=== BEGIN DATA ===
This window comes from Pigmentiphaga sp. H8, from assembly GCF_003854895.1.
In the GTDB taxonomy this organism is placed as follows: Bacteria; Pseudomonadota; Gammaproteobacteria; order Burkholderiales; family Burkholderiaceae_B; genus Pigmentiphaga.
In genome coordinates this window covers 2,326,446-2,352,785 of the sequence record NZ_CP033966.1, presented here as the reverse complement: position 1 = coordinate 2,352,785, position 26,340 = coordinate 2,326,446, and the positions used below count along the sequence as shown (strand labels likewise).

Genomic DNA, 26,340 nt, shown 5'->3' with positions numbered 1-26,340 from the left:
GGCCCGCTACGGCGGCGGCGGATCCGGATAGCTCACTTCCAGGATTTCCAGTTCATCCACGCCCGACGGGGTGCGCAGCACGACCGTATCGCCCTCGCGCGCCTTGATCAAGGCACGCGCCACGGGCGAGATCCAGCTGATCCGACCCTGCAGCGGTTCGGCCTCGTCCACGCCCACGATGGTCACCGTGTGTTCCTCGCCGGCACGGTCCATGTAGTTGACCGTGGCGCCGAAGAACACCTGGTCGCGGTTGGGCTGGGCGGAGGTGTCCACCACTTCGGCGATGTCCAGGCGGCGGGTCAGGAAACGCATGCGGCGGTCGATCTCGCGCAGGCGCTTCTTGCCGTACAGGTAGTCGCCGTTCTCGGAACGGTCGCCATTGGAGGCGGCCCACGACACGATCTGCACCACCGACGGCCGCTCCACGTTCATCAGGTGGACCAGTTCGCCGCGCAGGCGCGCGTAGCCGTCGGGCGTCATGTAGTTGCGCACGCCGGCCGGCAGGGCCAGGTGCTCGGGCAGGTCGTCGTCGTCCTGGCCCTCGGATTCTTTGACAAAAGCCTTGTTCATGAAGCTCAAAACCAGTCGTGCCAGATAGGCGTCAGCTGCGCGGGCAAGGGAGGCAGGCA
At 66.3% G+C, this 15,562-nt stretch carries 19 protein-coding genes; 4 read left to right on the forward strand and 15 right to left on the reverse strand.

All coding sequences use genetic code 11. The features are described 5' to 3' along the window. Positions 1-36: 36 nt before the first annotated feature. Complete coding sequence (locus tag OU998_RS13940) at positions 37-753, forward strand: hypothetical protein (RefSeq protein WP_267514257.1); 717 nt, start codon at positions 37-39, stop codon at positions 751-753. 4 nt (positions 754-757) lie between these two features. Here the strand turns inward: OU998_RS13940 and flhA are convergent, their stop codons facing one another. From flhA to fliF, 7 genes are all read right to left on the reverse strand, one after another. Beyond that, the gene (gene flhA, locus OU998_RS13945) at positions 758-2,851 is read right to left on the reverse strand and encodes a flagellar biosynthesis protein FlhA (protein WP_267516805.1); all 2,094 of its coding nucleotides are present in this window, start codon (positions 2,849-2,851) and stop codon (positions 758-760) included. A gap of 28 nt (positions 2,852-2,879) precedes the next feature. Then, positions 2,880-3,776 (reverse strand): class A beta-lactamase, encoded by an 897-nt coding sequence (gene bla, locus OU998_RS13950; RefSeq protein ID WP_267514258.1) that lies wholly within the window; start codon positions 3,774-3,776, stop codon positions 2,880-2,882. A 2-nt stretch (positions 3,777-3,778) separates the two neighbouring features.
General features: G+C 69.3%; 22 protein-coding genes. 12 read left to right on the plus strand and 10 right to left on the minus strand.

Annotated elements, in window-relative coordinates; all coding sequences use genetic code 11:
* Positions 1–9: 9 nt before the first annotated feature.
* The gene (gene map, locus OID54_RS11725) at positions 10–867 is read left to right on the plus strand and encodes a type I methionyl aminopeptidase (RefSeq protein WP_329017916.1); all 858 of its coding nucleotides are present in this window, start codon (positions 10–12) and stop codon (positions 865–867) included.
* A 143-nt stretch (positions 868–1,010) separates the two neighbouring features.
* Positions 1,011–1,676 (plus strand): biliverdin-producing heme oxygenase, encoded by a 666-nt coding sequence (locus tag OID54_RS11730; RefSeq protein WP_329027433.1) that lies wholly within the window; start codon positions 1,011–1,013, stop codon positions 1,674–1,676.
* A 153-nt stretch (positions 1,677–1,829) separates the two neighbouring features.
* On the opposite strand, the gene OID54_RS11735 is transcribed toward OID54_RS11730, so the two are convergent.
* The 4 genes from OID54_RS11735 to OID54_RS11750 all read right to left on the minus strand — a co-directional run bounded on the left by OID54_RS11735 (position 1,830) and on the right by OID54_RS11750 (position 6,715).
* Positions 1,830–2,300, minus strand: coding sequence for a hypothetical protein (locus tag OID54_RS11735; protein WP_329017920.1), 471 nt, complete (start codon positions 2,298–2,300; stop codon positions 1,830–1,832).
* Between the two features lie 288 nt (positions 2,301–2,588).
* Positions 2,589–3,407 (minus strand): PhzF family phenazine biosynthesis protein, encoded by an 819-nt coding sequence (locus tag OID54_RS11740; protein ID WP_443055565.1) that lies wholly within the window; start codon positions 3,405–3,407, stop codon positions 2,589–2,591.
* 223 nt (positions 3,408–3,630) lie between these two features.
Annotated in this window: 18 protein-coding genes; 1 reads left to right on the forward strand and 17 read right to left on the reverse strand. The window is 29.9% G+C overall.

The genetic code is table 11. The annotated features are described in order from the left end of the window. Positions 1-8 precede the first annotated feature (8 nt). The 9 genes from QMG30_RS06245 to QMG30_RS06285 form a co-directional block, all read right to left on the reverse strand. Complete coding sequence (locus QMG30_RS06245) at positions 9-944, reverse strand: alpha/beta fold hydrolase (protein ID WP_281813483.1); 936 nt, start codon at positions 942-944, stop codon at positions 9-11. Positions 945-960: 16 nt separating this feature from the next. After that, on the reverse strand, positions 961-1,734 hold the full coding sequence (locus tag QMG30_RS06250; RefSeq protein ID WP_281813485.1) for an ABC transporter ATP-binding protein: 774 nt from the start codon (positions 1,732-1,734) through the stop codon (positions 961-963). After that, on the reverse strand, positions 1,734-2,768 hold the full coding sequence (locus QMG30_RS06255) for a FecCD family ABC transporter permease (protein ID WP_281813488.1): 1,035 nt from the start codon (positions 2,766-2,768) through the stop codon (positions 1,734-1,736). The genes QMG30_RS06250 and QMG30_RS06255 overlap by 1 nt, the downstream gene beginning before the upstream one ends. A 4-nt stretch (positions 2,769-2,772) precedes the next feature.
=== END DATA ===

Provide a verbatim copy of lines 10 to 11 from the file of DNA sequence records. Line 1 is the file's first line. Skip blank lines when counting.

* Positions 1–9: 9 nt before the first annotated feature.
* The gene (gene map, locus OID54_RS11725) at positions 10–867 is read left to right on the plus strand and encodes a type I methionyl aminopeptidase (RefSeq protein WP_329017916.1); all 858 of its coding nucleotides are present in this window, start codon (positions 10–12) and stop codon (positions 865–867) included.